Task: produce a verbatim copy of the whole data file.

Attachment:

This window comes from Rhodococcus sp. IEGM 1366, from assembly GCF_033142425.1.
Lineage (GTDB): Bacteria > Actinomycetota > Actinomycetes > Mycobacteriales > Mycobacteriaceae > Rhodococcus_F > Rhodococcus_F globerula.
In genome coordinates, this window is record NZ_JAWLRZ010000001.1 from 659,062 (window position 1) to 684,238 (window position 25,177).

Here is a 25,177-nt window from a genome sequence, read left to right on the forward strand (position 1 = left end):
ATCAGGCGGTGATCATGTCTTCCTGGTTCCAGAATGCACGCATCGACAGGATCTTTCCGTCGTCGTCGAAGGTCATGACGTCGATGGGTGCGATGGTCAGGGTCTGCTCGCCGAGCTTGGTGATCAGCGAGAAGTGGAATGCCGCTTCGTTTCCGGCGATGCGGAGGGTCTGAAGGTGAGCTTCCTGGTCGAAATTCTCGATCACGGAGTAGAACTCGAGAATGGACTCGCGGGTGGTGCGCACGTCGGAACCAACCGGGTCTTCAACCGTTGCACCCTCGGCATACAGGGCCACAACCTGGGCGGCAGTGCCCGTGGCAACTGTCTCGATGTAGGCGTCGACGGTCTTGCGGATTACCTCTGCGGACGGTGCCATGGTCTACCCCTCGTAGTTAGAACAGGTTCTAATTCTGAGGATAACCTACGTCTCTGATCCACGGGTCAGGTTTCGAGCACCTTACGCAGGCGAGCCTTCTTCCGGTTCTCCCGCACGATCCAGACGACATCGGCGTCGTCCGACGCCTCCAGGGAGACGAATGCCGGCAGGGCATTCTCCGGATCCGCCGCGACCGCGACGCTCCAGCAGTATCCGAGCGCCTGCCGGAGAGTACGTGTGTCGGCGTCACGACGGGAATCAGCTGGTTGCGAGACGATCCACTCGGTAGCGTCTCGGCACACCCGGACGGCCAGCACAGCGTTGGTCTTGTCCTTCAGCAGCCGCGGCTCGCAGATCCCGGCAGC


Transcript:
This window comes from Rhodococcus sp. IEGM 1366, from assembly GCF_033142425.1.
Lineage (GTDB): Bacteria > Actinomycetota > Actinomycetes > Mycobacteriales > Mycobacteriaceae > Rhodococcus_F > Rhodococcus_F globerula.
In genome coordinates, this window is record NZ_JAWLRZ010000001.1 from 659,062 (window position 1) to 684,238 (window position 25,177).

Here is a 25,177-nt window from a genome sequence, read left to right on the forward strand (position 1 = left end):
ATCAGGCGGTGATCATGTCTTCCTGGTTCCAGAATGCACGCATCGACAGGATCTTTCCGTCGTCGTCGAAGGTCATGACGTCGATGGGTGCGATGGTCAGGGTCTGCTCGCCGAGCTTGGTGATCAGCGAGAAGTGGAATGCCGCTTCGTTTCCGGCGATGCGGAGGGTCTGAAGGTGAGCTTCCTGGTCGAAATTCTCGATCACGGAGTAGAACTCGAGAATGGACTCGCGGGTGGTGCGCACGTCGGAACCAACCGGGTCTTCAACCGTTGCACCCTCGGCATACAGGGCCACAACCTGGGCGGCAGTGCCCGTGGCAACTGTCTCGATGTAGGCGTCGACGGTCTTGCGGATTACCTCTGCGGACGGTGCCATGGTCTACCCCTCGTAGTTAGAACAGGTTCTAATTCTGAGGATAACCTACGTCTCTGATCCACGGGTCAGGTTTCGAGCACCTTACGCAGGCGAGCCTTCTTCCGGTTCTCCCGCACGATCCAGACGACATCGGCGTCGTCCGACGCCTCCAGGGAGACGAATGCCGGCAGGGCATTCTCCGGATCCGCCGCGACCGCGACGCTCCAGCAGTATCCGAGCGCCTGCCGGAGAGTACGTGTGTCGGCGTCACGACGGGAATCAGCTGGTTGCGAGACGATCCACTCGGTAGCGTCTCGGCACACCCGGACGGCCAGCACAGCGTTGGTCTTGTCCTTCAGCAGCCGCGGCTCGCAGATCCCGGCAGC